What are online-dating sites really selling you?

Many dating sites advertise that they will match you with a partner who is highly compatible. Those signing up for Chemistry.com, eHarmony, or similar other websites, are asked to complete prescreening information about their background and personality, and then are given matches with similar others based on this information. But how much does background and personality really predict successful relationships? Professor Eli Finkel at Northwestern University and UCLA's own, Professor Benjamin Karney, discussed the "Dubious Science of Online Dating" in a New York Times Review. Finkel and Karney argue that while similarity on background information, such as race and religion, does predict positive relationship outcomes, most people already do this on their own. As a result, the main appeal of these dating sites is their capacity to match based on similarity in personality. Yet, similarity on the major dimensions of personality (e.g., neuroticism, impulsivity, extroversion) accounts for only 0.5 percent of how satisfied spouses were with their marriages, according to a 2010 study of over 23,000 married couples.

Finkel and Karney point out that relationship-specific interactions (e.g.,  communication patterns, physical attractiveness) and environmental factors (e.g., experiences with stress, financial strain) have been left out of the dating sites' equations, but are crucial predictors of relationship satisfaction. They do not argue that dating sites are a worse method than traditional methods for seeking new partners, but they do call to question how successful these matching algorithms really are.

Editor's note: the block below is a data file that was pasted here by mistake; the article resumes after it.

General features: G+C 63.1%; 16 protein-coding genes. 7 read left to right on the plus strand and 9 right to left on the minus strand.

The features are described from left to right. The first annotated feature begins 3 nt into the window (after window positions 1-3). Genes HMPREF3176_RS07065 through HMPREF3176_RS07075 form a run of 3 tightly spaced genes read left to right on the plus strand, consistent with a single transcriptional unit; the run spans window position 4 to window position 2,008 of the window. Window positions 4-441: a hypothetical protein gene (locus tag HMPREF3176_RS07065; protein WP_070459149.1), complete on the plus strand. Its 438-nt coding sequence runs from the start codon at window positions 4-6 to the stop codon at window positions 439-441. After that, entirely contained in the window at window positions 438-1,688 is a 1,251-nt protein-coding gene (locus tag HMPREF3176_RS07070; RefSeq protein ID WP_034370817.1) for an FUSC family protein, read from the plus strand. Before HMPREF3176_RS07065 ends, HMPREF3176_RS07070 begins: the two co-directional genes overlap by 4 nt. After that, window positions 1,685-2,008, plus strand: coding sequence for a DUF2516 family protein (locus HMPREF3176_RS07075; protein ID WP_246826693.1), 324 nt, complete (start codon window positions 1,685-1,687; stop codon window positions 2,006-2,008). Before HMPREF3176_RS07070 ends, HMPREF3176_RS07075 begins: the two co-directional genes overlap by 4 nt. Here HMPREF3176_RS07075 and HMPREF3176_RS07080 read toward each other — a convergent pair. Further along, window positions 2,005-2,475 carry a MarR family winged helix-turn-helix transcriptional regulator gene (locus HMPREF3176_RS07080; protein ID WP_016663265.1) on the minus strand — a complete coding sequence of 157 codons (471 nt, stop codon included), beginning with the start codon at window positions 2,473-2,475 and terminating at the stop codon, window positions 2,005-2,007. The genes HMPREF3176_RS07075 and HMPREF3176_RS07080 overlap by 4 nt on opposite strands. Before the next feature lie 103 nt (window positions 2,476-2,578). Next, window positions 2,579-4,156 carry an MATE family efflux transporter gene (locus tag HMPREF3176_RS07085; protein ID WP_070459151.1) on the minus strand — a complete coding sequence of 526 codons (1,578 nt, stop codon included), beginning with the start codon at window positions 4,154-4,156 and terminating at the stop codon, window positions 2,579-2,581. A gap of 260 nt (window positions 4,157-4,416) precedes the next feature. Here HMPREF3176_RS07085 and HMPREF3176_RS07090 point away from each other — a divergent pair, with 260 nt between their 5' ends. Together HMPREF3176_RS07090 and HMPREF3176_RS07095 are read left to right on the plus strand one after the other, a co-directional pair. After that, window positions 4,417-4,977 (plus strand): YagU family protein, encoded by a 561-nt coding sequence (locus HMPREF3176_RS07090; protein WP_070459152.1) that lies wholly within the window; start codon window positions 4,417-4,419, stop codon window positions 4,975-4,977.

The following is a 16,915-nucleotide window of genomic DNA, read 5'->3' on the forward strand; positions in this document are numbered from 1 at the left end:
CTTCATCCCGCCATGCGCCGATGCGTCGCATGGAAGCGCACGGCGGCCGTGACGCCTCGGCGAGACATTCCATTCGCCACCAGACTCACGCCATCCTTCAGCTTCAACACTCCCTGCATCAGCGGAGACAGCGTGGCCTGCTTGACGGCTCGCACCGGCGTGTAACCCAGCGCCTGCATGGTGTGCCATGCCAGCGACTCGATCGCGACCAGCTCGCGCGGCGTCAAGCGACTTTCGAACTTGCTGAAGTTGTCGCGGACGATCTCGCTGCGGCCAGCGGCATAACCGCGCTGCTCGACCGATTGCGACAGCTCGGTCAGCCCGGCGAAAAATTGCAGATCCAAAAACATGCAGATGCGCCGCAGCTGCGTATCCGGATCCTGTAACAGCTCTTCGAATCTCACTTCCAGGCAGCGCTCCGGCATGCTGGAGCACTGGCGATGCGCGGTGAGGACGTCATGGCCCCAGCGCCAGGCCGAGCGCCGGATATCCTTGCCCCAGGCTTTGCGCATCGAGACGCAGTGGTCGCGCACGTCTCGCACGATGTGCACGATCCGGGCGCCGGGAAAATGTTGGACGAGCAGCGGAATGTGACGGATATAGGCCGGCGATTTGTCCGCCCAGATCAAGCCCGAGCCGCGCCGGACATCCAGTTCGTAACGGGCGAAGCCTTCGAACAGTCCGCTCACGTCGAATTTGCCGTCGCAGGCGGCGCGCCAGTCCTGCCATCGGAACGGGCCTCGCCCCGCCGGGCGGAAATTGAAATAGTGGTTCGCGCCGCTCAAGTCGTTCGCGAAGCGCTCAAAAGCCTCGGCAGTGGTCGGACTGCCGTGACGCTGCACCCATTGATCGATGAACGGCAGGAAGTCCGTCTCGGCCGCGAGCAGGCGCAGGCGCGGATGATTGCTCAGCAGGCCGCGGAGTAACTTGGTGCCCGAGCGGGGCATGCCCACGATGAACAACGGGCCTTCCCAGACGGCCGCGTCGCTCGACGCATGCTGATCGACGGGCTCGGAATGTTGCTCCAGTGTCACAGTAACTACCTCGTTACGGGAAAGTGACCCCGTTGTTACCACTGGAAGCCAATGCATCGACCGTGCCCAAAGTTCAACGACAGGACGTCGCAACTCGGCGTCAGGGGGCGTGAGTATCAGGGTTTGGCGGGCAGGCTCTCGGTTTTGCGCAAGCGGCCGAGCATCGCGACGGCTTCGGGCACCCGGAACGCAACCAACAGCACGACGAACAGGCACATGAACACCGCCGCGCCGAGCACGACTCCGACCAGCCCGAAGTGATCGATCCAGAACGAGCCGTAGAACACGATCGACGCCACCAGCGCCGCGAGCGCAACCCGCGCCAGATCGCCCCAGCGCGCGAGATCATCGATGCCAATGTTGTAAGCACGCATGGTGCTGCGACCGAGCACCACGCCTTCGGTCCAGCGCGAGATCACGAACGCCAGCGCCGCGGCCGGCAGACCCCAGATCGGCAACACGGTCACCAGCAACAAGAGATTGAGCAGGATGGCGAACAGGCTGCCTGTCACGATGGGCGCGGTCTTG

To read the full New York Times Review, visit: http://www.nytimes.com/2012/02/12/opinion/sunday/online-dating-sites-dont-match-hype.html.

So, to online date or not? Despite this research, online dating sites have reported having a lot of success in making matches, and are continuing to receive new visitors seeking relationships. If dating sites are successful, but their algorithms questionable, perhaps the main capacity of these websites is not in making "matches." Rather, they allow visitors to focus their efforts on pursuing eligible partners who are actively looking and motivated to find a long-term partner themselves. This may be better than what one can get in traditional methods for meeting a new partner, such as a visit to the local bar. Maybe online dating sites are selling access to motivated people, not necessarily compatible matches.